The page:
First Nations Chief shares perspective on working with industry, while respecting culture and tradition
October 02, 2020
“It’s exciting times to be a First Nation,” says Chief Willie Sellars of the Williams Lake First Nation (WLFN) in British Columbia. “If you’re able to get the right team under you, you can do some positive things—not only for your own community but also the surrounding community. That’s what fires me up every day.”
The WLFN owns and operates businesses in petroleum services, forestry, professional services, ranching, land development and retail sales, and is one of the many First Nations participating in upgrading Enbridge’s T-South natural gas transmission system. Recently, we had an opportunity to tap into Chief Sellars’ perspective on the Band’s work with Enbridge and how industry and First Nations can work to align interests and economic engagement.
Q: How would you describe the relationship between Enbridge and Williams Lake First Nation and how it’s evolved over the years?
When we look at any major projects coming through the territory, we want to make sure we’re capitalizing on them to the best of our ability—not only making sure that we’re meeting environmental goals but also benefiting from potential opportunities for our Band members to earn a living.
Chief Willie Sellars of the Williams Lake First Nation, in north-central British Columbia
Our relationship with Enbridge has been really good. When we—seven First Nation communities—requested a meeting, Enbridge came to the table right away. We looked at projects in the different territories and the (preventative maintenance) digs in the region to determine opportunities for our members. Our participation has evolved into work on major projects like Soda Creek and the compressor station upgrade in our territory. We now have a First Nation liaison working out of the project office and getting boots on the ground for construction and archaeology, medics and security.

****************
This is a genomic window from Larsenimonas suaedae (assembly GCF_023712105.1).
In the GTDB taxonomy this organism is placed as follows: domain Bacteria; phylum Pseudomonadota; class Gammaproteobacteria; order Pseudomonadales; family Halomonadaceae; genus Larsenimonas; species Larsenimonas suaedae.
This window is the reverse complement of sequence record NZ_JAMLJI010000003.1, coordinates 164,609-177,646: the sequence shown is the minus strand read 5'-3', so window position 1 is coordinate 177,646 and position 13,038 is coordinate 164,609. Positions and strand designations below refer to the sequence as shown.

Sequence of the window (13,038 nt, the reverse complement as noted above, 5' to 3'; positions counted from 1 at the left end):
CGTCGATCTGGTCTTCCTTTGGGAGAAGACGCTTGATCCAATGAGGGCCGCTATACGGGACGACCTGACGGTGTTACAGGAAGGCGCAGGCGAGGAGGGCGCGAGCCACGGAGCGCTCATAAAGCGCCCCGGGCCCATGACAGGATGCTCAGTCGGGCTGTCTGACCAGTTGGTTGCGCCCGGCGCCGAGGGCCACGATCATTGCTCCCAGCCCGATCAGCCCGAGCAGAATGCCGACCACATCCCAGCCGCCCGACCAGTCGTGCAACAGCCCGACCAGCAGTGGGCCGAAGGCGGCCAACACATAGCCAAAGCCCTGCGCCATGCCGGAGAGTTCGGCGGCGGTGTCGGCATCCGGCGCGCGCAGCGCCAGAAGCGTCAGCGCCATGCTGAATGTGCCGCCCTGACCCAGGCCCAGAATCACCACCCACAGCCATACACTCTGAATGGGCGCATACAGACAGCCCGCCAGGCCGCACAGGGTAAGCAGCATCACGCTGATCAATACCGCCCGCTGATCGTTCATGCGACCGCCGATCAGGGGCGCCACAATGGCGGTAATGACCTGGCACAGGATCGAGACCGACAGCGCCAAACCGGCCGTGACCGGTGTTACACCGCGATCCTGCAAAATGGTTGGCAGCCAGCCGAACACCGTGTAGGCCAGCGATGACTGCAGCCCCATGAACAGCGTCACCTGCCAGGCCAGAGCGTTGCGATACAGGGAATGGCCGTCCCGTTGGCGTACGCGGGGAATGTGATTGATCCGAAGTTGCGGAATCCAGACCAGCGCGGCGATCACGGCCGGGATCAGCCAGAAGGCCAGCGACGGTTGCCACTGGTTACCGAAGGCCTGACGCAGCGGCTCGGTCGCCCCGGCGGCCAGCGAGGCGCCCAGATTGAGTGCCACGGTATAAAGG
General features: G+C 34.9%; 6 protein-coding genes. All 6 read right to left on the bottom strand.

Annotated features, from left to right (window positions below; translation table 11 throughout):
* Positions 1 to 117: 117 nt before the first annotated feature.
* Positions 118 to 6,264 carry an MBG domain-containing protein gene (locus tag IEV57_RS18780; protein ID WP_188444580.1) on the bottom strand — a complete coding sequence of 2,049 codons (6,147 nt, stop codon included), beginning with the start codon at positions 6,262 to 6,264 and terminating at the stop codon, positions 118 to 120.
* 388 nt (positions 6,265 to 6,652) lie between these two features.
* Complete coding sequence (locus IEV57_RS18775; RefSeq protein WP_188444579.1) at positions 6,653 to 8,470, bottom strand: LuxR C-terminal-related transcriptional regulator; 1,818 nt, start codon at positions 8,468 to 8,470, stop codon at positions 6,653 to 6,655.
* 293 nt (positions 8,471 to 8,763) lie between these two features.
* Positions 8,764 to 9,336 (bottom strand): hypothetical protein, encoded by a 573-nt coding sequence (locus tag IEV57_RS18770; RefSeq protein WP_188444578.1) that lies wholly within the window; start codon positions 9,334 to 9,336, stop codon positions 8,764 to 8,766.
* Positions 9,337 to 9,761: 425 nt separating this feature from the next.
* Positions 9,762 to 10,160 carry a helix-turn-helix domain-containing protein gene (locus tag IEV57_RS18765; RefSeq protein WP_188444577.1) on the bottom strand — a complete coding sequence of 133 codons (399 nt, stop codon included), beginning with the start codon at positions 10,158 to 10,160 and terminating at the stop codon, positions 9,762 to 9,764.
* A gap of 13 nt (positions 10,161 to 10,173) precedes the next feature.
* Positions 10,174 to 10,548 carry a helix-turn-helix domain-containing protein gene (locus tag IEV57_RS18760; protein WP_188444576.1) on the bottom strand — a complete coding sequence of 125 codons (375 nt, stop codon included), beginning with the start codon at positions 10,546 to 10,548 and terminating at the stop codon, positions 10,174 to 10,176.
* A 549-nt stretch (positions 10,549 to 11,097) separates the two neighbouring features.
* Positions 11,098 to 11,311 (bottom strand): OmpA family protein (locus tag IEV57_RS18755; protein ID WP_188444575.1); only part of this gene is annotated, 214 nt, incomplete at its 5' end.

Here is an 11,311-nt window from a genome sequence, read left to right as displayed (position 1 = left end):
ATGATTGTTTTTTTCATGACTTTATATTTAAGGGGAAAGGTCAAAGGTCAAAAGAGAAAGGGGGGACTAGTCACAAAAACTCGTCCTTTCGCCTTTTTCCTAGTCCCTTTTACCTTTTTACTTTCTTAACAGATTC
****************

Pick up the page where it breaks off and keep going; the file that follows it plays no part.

The spin-offs of each of these projects has been cool to see, especially in a small town like ours which is dependent on mining, forestry and resource extraction. If we can capitalize on these opportunities, it’s great for our membership and it’s great for the region.
Q: From your perspective, what are some of the ways that project proponents can more closely align their goals with the environmental, social and economic priorities of Indigenous communities?
For industry, it’s always go-go, the price is high, and you’re rewarded for getting things done in a timely manner. But what we all look at as leaders is having a healthy community. It’s about finding that balance, making sure people go to work every day and have an opportunity to provide for their families but also keeping in mind the cultural, ceremonial and traditional components of our way of life. When we talk about how we improve relationships with First Nations, it’s taking all that into account.
When we opened the compressor station upgrade at 150 Mile House with Enbridge, for example, we made sure that we had our traditional coordinator and Elder there. We blessed the grounds and started the project off in a good way by praying, participating in ceremony and singing our songs. It’s about introducing workers to that way of life so they can get an understanding and hopefully respect what we’re doing.